The sun is just peaking over the horizon, and Dalton Hamilton is casting a line into the murky waters of Horseshoe Lake. Hopefully, he can reel in a decent string of crappie, or maybe some bluegill, before he has to head home to tend to the chores around his farm. He recalls last fall, when he nearly bagged an 8-point buck in the woods a little ways from here, and wonders if this year will be his year.
Life Rolls On
Normally a very social person, this morning Dalton savors the silence. “Sometimes, it’s better to let nature do the talking, and just sit back and appreciate it,” he thinks. Suddenly, the bobber on his line disappears under the water. But before he can set the hook, it breaks the surface again. “Some crappie just ate breakfast on me,” he thinks. No matter – he’s got plenty of bait, and a little more time before he has to get back.
Back at the farm, he goes about his work with a quiet confidence. As he crosses the yard on his way from barn to field, he looks up at the basketball hoop fastened to the barn wall. “I used to be a pretty good shot in middle school and high school. Maybe I should air up that basketball and shoot some hoops before it gets dark,” he says to himself. But, this time of year the days are short, and his chores keep him busy until long past dark.
He enters the trim, snug house to wash up and join his family for dinner. As his wife says grace before the meal, he thinks about how grateful he is, not just for the food on the table, but for everything and everyone that has made this life possible. He remembers his parents, who raised him and his siblings to be honest, hard-working adults. He thinks about his time in school, and the teachers and coaches like Ms. Ruiz and Coach Monroe, who encouraged and supported him.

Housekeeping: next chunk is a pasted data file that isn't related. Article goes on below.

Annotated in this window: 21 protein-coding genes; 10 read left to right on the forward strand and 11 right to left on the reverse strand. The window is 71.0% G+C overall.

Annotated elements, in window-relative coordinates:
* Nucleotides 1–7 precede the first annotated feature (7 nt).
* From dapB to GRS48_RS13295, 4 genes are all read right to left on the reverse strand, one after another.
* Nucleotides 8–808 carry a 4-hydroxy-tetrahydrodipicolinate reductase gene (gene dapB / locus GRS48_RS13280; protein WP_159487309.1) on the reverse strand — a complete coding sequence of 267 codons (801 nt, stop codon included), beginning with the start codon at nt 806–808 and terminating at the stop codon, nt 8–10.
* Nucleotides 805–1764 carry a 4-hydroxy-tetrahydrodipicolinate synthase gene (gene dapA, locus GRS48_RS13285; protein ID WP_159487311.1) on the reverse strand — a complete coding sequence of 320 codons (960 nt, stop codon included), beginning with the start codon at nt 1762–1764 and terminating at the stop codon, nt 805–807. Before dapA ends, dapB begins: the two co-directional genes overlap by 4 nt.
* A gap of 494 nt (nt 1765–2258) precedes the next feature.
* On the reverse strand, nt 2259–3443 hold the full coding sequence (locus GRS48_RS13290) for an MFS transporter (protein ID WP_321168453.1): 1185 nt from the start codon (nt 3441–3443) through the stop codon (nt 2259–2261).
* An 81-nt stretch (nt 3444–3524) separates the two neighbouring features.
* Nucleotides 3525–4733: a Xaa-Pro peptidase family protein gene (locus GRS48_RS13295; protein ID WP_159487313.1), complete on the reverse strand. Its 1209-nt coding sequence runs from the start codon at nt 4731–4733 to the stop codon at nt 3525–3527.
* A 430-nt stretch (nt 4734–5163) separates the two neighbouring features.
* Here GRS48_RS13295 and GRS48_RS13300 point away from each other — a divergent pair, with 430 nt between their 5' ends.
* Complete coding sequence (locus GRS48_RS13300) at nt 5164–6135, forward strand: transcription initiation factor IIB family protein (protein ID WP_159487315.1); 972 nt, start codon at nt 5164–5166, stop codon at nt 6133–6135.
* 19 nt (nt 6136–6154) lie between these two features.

He recalls a time, nearly two decades ago, when he and his twin brother were ten. An electrical fire tore through their house, destroying it and everything they owned. The memory makes him all the more grateful for the warm, safe house he and his family call home today.
After the dishes are cleared and the kids have been put to bed, Dalton sits by the fire and begins to reminisce again about his youth. “How did I get so lucky, to grow up here?” he wonders. He considers what it might be like to live in a bigger town, a city even. But nothing could beat the close-knit community and small town atmosphere of his hometown, where
he knows everybody and everybody knows him.
It’s not always been easy, though. He has weathered some storms in his life, but he knows he can count on his community, and especially his family, to help him see it through. In fact, whenever he is faced with a difficult challenge, he tells himself, “Remember, your family loves you. You all can get through it together.”